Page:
Those changes to the brain can have profound effects, may include suicidal thoughts and behavior. “There is a high probability that symptoms of mental, neurological, and physical illness, as well as inflammatory brain lesions in people with post-COVID syndrome, increase suicidal ideation and behavior in this group of patients, “read January 2021” article In QJM: International Medical Journal. Research published as a pre-print last year (meaning it has not been peer-reviewed) also found differences between “post-COVID depression” and typical depression, including rates of suicidal behavior higher — suggesting “a different disease process in at least a small group of individuals. ”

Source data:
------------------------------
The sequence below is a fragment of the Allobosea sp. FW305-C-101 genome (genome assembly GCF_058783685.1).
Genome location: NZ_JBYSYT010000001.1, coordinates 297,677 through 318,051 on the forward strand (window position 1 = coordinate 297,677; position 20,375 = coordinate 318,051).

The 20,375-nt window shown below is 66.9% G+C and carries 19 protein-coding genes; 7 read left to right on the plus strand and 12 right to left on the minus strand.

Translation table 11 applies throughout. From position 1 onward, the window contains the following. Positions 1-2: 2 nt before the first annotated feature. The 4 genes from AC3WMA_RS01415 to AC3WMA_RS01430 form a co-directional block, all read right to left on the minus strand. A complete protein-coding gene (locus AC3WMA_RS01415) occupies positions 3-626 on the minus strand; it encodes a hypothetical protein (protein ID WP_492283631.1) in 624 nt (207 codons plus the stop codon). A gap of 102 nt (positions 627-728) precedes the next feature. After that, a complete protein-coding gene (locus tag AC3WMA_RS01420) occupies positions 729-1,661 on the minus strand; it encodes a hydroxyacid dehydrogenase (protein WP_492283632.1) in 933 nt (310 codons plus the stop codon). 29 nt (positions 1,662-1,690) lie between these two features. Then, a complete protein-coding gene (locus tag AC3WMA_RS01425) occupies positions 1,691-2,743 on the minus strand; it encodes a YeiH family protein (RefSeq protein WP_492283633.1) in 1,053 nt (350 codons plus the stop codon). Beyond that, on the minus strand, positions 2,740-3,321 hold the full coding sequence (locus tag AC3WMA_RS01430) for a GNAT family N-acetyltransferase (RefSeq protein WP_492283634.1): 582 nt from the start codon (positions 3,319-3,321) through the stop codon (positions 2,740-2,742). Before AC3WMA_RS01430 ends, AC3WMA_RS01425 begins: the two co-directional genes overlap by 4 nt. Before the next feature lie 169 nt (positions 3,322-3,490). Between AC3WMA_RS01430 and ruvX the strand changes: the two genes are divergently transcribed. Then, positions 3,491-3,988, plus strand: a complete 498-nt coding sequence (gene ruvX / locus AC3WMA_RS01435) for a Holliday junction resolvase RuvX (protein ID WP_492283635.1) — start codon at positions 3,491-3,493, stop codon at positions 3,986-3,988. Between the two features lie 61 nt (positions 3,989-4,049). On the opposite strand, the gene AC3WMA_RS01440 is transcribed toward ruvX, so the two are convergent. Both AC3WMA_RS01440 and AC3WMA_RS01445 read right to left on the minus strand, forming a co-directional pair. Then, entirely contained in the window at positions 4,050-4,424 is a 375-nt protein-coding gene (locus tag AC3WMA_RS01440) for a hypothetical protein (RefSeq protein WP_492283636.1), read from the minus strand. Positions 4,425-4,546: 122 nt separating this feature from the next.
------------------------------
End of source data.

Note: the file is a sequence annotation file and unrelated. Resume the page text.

Long COVID can also be extremely painful and research shows link Chronic physical pain to increased risk of suicide. Nick Güthe used to try to spread that message since his wife, Heidi Ferrer, died by suicide in 2021 after living with COVID symptoms lasting for about a year. Güthe said that among her most bothersome symptoms were leg pain that prevented her from walking comfortably, tremors and a fluttering sensation in her chest that kept her from sleeping. More than 40% of persistent COVID patients have moderate to severe sleep disturbances, According to recent researchand Insomnia has been linked to suicidal thoughts and behavior.
“My wife did not commit suicide out of depression,” Güthe said. “She committed suicide because she was in extreme physical pain.”